Written & Illustrated by Susumu Katsumata
Published by Drawn & Quarterly
Drawn & Quarterly’s importing of Yoshihiro Tatsumi’s “gekiga” manga to English-speaking shores has been very welcome in many quarters, particularly my home. My appreciation for comics from the East is blunted somewhat by the focus on genre-centric titles and incredibly long running serials. Tatsumi’s short stories and human gravitas really hit the mark for me, and I looked forward to D&Q’s latest gekiga “discovery,” Susumu Katsumata.
Well, Mr. Katsumata’s work isn’t quite on part with Tatsumi’s comics, though the short story collection Red Snow does have several positives. Setting all his stories in the pre-industrial Japanese countryside of his own youth, Katsumata’s comics are securely anchored in the details of rural life. Permeated with a sense of melancholy and small-town corruption, each tale beckons readers to explore the darker side of small town life.
Infused with an exceedingly dry, black humor (a village of women whose husbands have gone away to work keep a monk in a sack and pass him from home to home each night) and Japanese folklore (kappas abound), the tales in Red Snow are perhaps a little far removed from the experience of many Western readers. That distance may prevent Katsumata’s work from reaching the same level as Tatsumi’s work has achieved on these shores, but each story reveals intentions that reach across cultural barriers when you take time to explore it.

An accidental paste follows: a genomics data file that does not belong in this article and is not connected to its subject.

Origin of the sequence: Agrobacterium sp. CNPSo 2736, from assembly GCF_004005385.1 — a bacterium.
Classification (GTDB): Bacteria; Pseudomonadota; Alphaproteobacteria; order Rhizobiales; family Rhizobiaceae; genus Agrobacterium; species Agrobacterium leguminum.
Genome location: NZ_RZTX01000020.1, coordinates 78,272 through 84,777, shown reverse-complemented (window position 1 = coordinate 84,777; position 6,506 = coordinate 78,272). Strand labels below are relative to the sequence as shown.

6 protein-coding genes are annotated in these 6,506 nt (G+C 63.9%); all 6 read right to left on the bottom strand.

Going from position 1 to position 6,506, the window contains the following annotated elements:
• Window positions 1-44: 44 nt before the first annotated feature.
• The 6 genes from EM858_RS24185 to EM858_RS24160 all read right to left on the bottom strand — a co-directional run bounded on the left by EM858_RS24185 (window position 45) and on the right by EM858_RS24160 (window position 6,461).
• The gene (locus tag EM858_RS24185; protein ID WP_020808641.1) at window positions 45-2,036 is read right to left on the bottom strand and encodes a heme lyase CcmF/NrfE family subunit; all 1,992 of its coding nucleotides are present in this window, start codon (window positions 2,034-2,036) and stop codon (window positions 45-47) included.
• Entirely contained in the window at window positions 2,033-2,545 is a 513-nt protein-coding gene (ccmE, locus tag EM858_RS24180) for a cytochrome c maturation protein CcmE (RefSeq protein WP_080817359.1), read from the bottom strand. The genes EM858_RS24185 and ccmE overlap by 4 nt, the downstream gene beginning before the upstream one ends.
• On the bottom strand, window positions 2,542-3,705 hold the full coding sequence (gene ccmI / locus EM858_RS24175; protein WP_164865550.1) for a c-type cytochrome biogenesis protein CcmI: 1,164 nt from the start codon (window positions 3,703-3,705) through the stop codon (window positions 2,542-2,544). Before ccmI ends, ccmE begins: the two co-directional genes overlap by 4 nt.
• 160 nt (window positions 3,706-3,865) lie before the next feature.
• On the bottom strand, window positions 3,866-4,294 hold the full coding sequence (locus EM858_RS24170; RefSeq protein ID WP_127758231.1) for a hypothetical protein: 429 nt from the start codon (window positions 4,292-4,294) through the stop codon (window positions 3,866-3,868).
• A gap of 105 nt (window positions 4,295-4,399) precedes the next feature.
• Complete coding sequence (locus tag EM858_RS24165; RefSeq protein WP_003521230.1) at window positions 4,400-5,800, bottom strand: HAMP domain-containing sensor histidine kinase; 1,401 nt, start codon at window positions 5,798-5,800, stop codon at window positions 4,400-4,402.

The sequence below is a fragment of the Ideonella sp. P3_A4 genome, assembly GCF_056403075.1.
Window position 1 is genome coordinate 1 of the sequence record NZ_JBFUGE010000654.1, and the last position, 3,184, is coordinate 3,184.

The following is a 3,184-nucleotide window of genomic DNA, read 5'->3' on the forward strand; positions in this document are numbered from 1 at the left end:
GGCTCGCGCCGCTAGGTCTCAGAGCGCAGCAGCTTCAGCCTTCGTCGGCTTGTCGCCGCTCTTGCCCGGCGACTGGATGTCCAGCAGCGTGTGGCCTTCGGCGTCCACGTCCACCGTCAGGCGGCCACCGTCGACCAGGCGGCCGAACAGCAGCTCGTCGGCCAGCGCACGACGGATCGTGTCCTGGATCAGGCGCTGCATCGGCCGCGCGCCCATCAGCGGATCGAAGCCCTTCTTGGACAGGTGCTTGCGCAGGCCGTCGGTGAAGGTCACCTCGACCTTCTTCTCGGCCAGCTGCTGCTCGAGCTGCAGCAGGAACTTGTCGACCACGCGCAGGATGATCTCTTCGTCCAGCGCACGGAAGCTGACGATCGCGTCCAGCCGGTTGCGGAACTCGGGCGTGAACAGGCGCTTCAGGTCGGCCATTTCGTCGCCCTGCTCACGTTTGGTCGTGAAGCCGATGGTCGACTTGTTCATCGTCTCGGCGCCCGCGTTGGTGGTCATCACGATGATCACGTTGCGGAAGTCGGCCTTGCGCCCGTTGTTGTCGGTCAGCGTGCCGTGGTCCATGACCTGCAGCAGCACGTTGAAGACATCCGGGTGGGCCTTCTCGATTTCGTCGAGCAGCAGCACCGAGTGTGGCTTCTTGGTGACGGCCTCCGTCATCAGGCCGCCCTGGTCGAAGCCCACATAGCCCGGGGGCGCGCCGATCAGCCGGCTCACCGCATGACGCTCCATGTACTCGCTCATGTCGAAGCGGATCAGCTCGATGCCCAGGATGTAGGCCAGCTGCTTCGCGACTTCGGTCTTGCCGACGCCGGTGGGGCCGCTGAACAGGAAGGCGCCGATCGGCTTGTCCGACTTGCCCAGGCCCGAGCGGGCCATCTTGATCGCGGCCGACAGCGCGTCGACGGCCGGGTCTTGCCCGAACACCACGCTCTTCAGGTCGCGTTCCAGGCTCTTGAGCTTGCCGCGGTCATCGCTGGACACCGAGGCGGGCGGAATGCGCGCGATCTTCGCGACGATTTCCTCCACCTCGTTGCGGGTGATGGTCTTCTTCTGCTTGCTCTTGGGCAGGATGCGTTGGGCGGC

Katsumata’s illustration has certain limitations, with spotty anatomy and inconsistent faces, but his use of exaggeration to convey emotional qualities is very effective. The backgrounds are much more consistent than the figures, establishing each scene in a specific pre-industrial reality. Clear and structured, Katsumata’s page layouts are easy to read for even a novice comics reader.
Susumu Katsumata’s Red Snow is a solid collection of gekiga stories. The work doesn’t muster the same snap as Tatsumi’s comics, but readers interested in darkly humorous manga that explores the underbelly of rural life will likely find several gems in Katsumata’s book that justify the time spent exploring his work.